The specter of who Augusto was is ever-present in The Eternal Memory. A clip of Augusto acting for director Raúl Ruiz in Litoral is followed by an interview between the two, during which Augusto opines that the dead aren’t allowed to be dead in Pinochet’s Chile because they’re always missing or misidentified. Solace is in short supply in Alberdi’s documentary, so that when it does arrive—say, in the sight of Paulina helping Augusto shower or shave—it lands with overwhelming force.

Via snippets from his television program Teleanálisis, Augusto emerges as a man dedicated to bringing the lost, the hidden, and the forgotten to light, no matter the torment wrought by that process. Even today, some anguish never dissipates; watching old episodes of his program, Augusto is brought to tears when Paulina brings up his friend José Manuel Parada, who he learned had been brutally killed by reading it in the newspaper.

As he explains in an old television appearance, Teleanálisis was a chronicle of nearly 20 years of Chilean culture and society. The Eternal Memory bridges the gap between then and now, the political and the personal, to function as a complementary document of a man robbed of the very thing (memory) he viewed as essential. Yet simultaneously, the film recognizes remembrance as not only an individual but also a communal undertaking—a notion conveyed by Paulina’s tiresome (and, at times, tired) efforts to be there for her beloved.

It’s not an easy endeavor, especially as COVID traps them in their home and cuts them off from friends and relatives, and as Augusto’s condition worsens, stranding him in a mental fugue from which there is no respite or escape. In its concluding passages, Alberdi and Paulina present unvarnished views of Alzheimer’s nightmarishness: confused questions about fundamental aspects of reality; conversations with mirror reflections; and agonized laments (“What is happening to me?”; “I’m not well;” “I’m alone”) that can’t be satisfactorily consoled.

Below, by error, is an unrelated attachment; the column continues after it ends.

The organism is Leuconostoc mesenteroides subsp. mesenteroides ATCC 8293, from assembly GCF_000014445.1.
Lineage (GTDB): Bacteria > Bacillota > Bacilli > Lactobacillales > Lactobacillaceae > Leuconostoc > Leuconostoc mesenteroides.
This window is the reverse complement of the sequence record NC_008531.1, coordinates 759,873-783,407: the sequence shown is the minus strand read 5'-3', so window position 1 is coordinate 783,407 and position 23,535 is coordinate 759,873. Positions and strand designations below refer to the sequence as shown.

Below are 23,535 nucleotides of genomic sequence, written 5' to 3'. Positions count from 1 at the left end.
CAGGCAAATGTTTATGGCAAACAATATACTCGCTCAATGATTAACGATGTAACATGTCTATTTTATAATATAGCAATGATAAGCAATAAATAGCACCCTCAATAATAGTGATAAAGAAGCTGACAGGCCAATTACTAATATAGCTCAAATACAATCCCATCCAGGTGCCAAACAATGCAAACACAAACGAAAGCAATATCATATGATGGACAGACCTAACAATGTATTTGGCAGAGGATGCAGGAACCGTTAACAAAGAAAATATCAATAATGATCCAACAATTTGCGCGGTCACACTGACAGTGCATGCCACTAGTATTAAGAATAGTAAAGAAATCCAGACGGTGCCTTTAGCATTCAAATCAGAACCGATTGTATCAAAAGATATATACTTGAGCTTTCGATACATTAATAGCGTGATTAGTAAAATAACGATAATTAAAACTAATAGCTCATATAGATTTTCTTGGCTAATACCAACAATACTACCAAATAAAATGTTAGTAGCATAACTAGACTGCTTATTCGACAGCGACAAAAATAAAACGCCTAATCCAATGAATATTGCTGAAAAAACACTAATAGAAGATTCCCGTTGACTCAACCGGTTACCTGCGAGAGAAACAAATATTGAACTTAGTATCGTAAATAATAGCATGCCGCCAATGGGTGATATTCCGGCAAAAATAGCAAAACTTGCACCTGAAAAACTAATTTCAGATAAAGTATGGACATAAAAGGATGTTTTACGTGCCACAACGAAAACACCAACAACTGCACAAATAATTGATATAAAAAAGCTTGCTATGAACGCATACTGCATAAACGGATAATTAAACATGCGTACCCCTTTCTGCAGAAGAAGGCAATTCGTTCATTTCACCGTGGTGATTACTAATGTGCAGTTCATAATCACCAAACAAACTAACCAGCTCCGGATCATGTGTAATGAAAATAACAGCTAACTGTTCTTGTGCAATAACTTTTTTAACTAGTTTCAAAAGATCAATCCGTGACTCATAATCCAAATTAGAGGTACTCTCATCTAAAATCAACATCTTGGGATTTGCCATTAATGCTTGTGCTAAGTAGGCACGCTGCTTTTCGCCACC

No matter the toll this takes on her, Paulina stays staunchly by Augusto’s side, soothing him during moments of perplexed distress with embraces and reminders “that Augusto is loved.” She’s the calm in the middle of their very intimate, insular storm, and Alberdi’s cutaways to home movies of happier, healthier times underscore the foundation of their bond. The Eternal Memory ends with visions of moving tenderness and grief, from the spouses standing head-to-head in foliage as Augusto tells Paulina that she’s pretty and thanks her for everything, to the couple caressing each other’s faces with their fingers as if to commit each contour, each wrinkle to memory.

Before that, though, it finds an ideal closing note courtesy of an inscription Augusto wrote to Paulina in his book about the Pinochet era, Chile: The Forbidden Memory: “There is pain here, the horrors are denounced, but there is also a lot of nobility. Memory is still forbidden, but this book is stubborn. Those who have memory, have courage, and are sowers, like you. You know about memory, you have courage, and are a sower.”